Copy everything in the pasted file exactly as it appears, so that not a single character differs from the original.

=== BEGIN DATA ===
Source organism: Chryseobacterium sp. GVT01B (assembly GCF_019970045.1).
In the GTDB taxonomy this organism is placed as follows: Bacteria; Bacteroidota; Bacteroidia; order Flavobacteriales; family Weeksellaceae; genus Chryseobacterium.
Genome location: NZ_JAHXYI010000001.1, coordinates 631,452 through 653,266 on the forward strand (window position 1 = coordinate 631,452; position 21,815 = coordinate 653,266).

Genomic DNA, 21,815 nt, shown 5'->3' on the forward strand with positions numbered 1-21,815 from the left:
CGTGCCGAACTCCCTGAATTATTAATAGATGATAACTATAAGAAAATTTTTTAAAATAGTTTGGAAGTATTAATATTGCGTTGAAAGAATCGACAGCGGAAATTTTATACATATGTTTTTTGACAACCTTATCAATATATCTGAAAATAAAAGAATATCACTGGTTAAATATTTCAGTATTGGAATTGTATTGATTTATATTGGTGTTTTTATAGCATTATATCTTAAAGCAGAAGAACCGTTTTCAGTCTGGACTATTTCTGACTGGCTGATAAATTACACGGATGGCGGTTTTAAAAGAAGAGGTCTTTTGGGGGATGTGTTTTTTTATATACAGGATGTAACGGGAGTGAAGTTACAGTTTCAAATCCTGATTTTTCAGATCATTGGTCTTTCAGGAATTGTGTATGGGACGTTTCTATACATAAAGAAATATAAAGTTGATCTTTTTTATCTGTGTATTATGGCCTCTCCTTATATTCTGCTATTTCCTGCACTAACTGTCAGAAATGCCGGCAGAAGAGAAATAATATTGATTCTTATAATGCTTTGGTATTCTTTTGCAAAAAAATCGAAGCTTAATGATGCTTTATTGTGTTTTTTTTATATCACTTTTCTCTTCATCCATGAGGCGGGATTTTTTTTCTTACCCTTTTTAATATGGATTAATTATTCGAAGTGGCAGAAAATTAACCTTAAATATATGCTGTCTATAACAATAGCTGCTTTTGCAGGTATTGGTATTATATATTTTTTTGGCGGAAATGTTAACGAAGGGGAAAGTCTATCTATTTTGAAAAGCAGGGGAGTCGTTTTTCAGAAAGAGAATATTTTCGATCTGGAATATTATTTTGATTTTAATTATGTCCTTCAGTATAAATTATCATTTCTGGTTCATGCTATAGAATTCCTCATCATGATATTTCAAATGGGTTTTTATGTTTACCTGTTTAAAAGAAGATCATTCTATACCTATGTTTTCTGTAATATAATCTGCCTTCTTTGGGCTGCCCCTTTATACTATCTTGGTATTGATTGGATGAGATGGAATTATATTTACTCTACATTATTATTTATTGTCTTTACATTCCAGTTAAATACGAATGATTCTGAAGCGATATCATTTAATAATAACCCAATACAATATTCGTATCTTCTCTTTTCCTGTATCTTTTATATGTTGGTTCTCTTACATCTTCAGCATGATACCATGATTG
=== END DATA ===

Source organism: Chryseobacterium sp. GVT01B (assembly GCF_019970045.1).
In the GTDB taxonomy this organism is placed as follows: Bacteria; Bacteroidota; Bacteroidia; order Flavobacteriales; family Weeksellaceae; genus Chryseobacterium.
Genome location: NZ_JAHXYI010000001.1, coordinates 631,452 through 653,266 on the forward strand (window position 1 = coordinate 631,452; position 21,815 = coordinate 653,266).

Genomic DNA, 21,815 nt, shown 5'->3' on the forward strand with positions numbered 1-21,815 from the left:
CGTGCCGAACTCCCTGAATTATTAATAGATGATAACTATAAGAAAATTTTTTAAAATAGTTTGGAAGTATTAATATTGCGTTGAAAGAATCGACAGCGGAAATTTTATACATATGTTTTTTGACAACCTTATCAATATATCTGAAAATAAAAGAATATCACTGGTTAAATATTTCAGTATTGGAATTGTATTGATTTATATTGGTGTTTTTATAGCATTATATCTTAAAGCAGAAGAACCGTTTTCAGTCTGGACTATTTCTGACTGGCTGATAAATTACACGGATGGCGGTTTTAAAAGAAGAGGTCTTTTGGGGGATGTGTTTTTTTATATACAGGATGTAACGGGAGTGAAGTTACAGTTTCAAATCCTGATTTTTCAGATCATTGGTCTTTCAGGAATTGTGTATGGGACGTTTCTATACATAAAGAAATATAAAGTTGATCTTTTTTATCTGTGTATTATGGCCTCTCCTTATATTCTGCTATTTCCTGCACTAACTGTCAGAAATGCCGGCAGAAGAGAAATAATATTGATTCTTATAATGCTTTGGTATTCTTTTGCAAAAAAATCGAAGCTTAATGATGCTTTATTGTGTTTTTTTTATATCACTTTTCTCTTCATCCATGAGGCGGGATTTTTTTTCTTACCCTTTTTAATATGGATTAATTATTCGAAGTGGCAGAAAATTAACCTTAAATATATGCTGTCTATAACAATAGCTGCTTTTGCAGGTATTGGTATTATATATTTTTTTGGCGGAAATGTTAACGAAGGGGAAAGTCTATCTATTTTGAAAAGCAGGGGAGTCGTTTTTCAGAAAGAGAATATTTTCGATCTGGAATATTATTTTGATTTTAATTATGTCCTTCAGTATAAATTATCATTTCTGGTTCATGCTATAGAATTCCTCATCATGATATTTCAAATGGGTTTTTATGTTTACCTGTTTAAAAGAAGATCATTCTATACCTATGTTTTCTGTAATATAATCTGCCTTCTTTGGGCTGCCCCTTTATACTATCTTGGTATTGATTGGATGAGATGGAATTATATTTACTCTACATTATTATTTATTGTCTTTACATTCCAGTTAAATACGAATGATTCTGAAGCGATATCATTTAATAATAACCCAATACAATATTCGTATCTTCTCTTTTCCTGTATCTTTTATATGTTGGTTCTCTTACATCTTCAGCATGATACCATGATTG